The national shaping of Europe’s Emerging Hydrogen Strategies
Cooperative or Competitive Hydrogen politics?
The paper “The national shaping of Europe’s Emerging Hydrogen Strategies:Cooperative or Competitive Hydrogen politics?” will be presented at the 10th FSR Annual Conference (10-11 June, 2021).
This paper explores emerging European national strategies for clean hydrogen. A plethora of European states have decided to invest heavily in hydrogen technologies to secure greater decarbonization potential but also as a strategic bet on the long-term energy mix, following the Sustainable Development Goals and Paris Climate Change norms. According to Hydrogen Europe, six European countries (Portugal, Spain, France, Germany, Netherlands and Norway) have published their national hydrogen strategies. However, not all strategies are equal as regards their scale, sophistication, or ambition level.
Moreover, because national hydrogen strategies are de facto complex energy and technology R&D investment plans they raise long-term issues of national competitiveness and market dominance. Fundamentally, what is in question is whether a co-operative or competitive mode of hydrogen politics and policymaking is emerging in Europe.
In all of this the role for the European Union appears to be important but is it critical? For now, the EU’s role has largely been to support, finance and stimulate the growing hydrogen sector.
However, this paper argues that in the longer term the EU will increasingly have to consider regulatory and competition policy issues, because national hydrogen strategies have the potential to create market concentrated and integrated national or regional hydrogen energy regimes. These could easily distort the wider energy market and confer a leading position on some countries and firms as regards this ground-breaking energy carrier.
There are also fundamental questions regarding the green credentials of any hydrogen transition. Notably, there is uncertainty over whether hydrogen technologies will support, or compete with, the increasing market power of cojoined renewables/electricity industries. This paper also examines then to what extent national and EU level hydrogen strategies are capable of interacting and learning from each other to ensure the promise of a hydrogen transition is adequately regulated.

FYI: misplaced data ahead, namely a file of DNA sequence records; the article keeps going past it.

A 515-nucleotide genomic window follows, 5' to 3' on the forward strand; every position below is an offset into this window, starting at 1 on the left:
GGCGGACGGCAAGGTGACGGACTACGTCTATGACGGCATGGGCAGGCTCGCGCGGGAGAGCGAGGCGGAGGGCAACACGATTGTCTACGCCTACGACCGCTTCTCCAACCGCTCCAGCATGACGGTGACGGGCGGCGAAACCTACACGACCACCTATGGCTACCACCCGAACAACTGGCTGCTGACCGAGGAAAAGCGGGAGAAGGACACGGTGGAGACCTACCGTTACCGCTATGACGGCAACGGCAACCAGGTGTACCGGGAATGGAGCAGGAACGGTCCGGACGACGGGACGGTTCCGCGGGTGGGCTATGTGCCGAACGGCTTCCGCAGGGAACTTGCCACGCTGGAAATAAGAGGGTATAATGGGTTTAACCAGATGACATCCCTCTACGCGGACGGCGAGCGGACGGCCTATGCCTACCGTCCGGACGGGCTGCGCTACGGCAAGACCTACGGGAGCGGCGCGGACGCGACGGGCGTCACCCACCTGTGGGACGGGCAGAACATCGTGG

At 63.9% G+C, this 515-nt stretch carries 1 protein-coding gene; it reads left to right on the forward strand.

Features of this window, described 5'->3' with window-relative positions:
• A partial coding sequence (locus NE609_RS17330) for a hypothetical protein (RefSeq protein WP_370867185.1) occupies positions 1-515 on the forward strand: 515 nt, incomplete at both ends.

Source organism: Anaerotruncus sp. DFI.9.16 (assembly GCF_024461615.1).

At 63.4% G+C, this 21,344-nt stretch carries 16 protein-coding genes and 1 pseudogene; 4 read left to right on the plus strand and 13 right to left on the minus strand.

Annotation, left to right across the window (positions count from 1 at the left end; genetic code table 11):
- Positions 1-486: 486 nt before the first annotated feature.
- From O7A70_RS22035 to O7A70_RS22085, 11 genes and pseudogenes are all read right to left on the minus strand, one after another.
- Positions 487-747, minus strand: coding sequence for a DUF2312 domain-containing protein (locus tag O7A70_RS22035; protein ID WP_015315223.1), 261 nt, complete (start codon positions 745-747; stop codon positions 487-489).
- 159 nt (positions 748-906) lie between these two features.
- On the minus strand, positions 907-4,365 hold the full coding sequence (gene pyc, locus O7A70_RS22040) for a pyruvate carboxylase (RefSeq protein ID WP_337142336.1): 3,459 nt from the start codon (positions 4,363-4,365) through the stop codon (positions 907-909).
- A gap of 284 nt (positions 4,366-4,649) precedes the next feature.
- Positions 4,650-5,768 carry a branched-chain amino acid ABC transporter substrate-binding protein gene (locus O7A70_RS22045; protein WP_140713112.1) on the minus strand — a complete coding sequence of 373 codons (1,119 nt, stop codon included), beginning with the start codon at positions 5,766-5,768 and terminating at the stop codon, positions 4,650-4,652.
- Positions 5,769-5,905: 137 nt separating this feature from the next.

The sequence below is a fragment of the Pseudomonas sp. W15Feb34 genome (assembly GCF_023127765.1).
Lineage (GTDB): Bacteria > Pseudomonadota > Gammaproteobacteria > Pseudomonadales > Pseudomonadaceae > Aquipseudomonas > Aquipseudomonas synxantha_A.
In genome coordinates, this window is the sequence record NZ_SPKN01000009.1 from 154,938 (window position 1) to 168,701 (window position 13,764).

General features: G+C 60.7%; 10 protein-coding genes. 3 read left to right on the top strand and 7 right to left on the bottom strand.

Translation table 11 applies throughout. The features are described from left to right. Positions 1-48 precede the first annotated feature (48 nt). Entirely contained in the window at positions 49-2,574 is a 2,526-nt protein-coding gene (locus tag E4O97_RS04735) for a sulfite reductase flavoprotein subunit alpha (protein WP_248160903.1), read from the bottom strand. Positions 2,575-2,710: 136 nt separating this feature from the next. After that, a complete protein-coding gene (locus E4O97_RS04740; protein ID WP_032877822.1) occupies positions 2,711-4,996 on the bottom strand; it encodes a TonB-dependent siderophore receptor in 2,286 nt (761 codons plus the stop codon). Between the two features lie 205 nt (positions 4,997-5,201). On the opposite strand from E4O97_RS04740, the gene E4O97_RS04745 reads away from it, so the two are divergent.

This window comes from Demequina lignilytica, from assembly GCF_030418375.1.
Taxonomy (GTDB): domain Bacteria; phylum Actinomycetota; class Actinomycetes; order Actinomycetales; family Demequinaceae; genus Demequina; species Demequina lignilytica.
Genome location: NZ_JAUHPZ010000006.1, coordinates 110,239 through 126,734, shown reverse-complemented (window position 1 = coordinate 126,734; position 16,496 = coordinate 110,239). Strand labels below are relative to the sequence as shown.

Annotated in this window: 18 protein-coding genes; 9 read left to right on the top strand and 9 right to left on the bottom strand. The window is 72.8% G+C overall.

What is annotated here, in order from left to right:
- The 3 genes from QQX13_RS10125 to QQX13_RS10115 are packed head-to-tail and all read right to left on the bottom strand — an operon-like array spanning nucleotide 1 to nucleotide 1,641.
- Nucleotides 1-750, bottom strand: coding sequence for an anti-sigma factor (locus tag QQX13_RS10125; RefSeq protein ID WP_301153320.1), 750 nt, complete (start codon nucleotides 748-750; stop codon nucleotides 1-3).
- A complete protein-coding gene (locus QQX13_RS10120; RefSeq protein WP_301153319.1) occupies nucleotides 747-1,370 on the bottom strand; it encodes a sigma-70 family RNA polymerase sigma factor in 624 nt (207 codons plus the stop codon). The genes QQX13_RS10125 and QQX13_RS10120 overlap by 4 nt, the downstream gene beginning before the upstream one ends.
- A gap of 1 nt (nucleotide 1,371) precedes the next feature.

The research design is theoretically informed by the Multi-Level Perspective on energy transitions (Kanger, 2021; Geels, 2019), which draws attention to the importance of studying emerging hydrogen transitions with regard to the different actors who have a variable influence at distinct, but mutually reinforcing, levels of policymaking (niches, regime and landscape).
These include the EU institutions, national governments and agencies, but also crucial are energy and technology firms and research networks, who are at this stage arguably much more important given the lack of maturity of the technology.
The paper employs a comparative analysis of a sample of European national Hydrogen strategies, or equivalent policies. This involves a contrast between Germany and the UK, which is an interesting case because it does not (yet) have a cohesive national hydrogen strategy and for whom, Brexit adds a layer of complexity and uncertainty. However, a British Hydrogen strategy is likely by mid 2021. Also examined is the Portuguese National Strategy, which add a useful contrast with a small state. The interaction, role and relevance of these national plans with the EU level and the firm and research network level is mapped.
It is expected that we will find a range of copying, learning and analogous modes of national policymaking but also significant national divergences . We expect to find asymmetries regarding the variable importance of the EU level, and that of national firms and research networks.